At about 2 am, a sailing vessel was engaged in a collision with a fishing vessel off the Mainland on the east of Waililan Island. After the accident, the fishing boat sank and 10 people fell onto the sea and were rescued. However, one of them He was seriously injured and was taken by the Government Flying Service helicopter to Eastern Hospital for treatment. Unfortunately, he was eventually declared dead. Police are investigating the collision between the two vessels.

double shit.

January 19th, 2018 by admin

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Our Volvo Ocean Race coverage is brought to you by Musto, Official Apparel Provider for the 2017/18 VOR.

The first decent live coverage of the Hong Kong arrivals happened just a few minutes ago when overall leader MAPFRE crossed the line in fourth place; click the vid for some updates about Vestas and strong on-water color from Bicey as Xabi and team dock in.

 

January 19th, 2018 by admin

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Our Volvo Ocean Race coverage is brought to you by Musto, Official Apparel Provider for the 2017/18 VOR.

The Anarchists have been swarming over Vestas 11th Hour Racing’s debacle just a few miles from Hong Kong since around 8 hours ago, when, in the middle of the night at 20 knots of boatspeed in 20 knots of wind, they collided with and sunk what’s been reported as a commercial fishing boat.  The forums were on fire with analysis of what appeared to be Vestas sailing a search pattern and then drifting downwind on the VOR tracker and now we know why: 29 minutes ago (a full 8 hours after the first inkling something was up), Volvo HQ posted this statement:

The Volvo Ocean Race can confirm Vestas 11th Hour Racing…has been involved in a collision with a non-race vessel before the finish of Leg 4, near Hong Kong.  The team has retired from Leg 4 and is proceeding to Hong Kong unassisted and under its own power.

Race Control at Volvo Ocean Race headquarters was informed of the collision by the team moments after it happened at approximately 17:39 UTC on Friday January 19, 2018 (01:39 local time on Saturday morning).

The Vestas 11th Hour Racing team issued a Mayday distress call on behalf of the other vessel, alerting the Hong Kong Marine Rescue Coordination Centre (HKMRCC) and undertook a search and rescue mission.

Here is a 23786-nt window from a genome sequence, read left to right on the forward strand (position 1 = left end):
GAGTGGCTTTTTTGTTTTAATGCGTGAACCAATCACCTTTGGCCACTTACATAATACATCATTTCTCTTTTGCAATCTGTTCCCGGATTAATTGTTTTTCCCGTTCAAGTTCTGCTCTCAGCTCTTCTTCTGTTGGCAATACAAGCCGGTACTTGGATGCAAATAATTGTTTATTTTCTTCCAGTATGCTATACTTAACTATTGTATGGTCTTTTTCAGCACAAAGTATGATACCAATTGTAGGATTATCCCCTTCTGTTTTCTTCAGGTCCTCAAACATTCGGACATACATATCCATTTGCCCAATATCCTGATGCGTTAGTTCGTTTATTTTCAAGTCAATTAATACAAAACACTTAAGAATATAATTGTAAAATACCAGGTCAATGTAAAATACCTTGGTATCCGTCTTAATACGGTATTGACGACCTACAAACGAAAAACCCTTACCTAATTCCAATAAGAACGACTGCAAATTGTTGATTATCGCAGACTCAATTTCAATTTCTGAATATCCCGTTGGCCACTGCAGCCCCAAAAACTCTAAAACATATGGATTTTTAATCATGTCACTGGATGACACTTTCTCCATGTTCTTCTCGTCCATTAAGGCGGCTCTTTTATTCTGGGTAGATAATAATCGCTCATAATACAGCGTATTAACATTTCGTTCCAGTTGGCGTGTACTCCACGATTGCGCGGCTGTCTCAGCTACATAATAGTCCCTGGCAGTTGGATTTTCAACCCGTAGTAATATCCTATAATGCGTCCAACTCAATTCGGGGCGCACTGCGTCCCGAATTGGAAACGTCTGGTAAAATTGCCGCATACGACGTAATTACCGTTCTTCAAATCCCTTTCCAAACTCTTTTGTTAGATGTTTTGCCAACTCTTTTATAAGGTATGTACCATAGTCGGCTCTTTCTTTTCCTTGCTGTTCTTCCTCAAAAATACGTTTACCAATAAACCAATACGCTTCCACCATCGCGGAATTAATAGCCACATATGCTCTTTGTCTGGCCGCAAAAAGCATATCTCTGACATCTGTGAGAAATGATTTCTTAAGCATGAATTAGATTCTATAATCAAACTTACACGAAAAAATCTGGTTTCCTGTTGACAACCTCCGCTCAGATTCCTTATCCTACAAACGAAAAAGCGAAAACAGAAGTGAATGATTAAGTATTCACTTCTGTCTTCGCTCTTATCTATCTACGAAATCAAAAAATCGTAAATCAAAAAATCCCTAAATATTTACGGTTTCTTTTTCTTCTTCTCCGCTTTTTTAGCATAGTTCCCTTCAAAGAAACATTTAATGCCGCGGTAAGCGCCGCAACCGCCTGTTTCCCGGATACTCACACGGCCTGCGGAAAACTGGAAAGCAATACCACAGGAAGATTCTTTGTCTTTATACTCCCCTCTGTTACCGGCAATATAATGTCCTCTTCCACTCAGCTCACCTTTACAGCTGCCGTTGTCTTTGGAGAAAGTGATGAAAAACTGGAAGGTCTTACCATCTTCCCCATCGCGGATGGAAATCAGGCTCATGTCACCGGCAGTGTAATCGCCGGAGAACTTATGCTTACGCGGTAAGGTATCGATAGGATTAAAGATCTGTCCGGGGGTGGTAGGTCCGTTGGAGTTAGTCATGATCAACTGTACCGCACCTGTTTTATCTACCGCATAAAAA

HKMRCC has informed Race Control that a commercial vessel in the area was able to rescue nine of the crew and that a tenth crew member was taken by helicopter to hospital.

All of the crew on Vestas 11th Hour Racing are safe. Their boat suffered damage and the team has officially retired from the leg, but the team is able to motor to shore.

There’s no suggestion yet about what exactly happened, and with the severity of the injury of the airlifted fisherman still a mystery, it’s going to be a long, long morning for replacement skipper Mark Towill and his team.  From a competition standpoint, the RET is going to be a brutal blow to a team that just half a day ago had a lock on 2nd place over the line into Hong Kong and overall for the race.   For a sponsor still not entirely over the shattering shipwreck of the 14/15 race, this is definitely going to hurt.

There’s nowhere quite like Ocean Racing Anarchy when tragedy strikes the Volvo, especially when the ‘official word’ is almost nonexistent. Go there and learn the latest.

 

January 19th, 2018 by admin

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Screen Shot 2016-02-23 at 8.17.43 AMWe’ve been following the Hong Kong Ocean Racing facebook page for months now, waiting to see whether it’s vaporware or something more, and an observant anarchist may have discovered the truth during the 18-foot skiff Worlds broadcast in Sydney last week.  According to a live interview after the racing, 3rd place JJ skipper (and longtime Ragamuffin 100 crew boss) David Witt has been contracted to skipper the team out of HK, which is also likely to get a stopover – meaning mainland China is probably out.  While it sounds as though there’s still money to be found and it ain’t a done deal, it’s more information about the next VOR fleet (or the next CEO, or COO, or…) than we’ve seen in a year.

What’s more, Witty is the kind of character desperately needed by a Volvo Ocean Race that’s seen more than its share of  quiet, restrained (on camera, at least) skippers lately.

 

February 23rd, 2016 by admin

http://www.camet.com/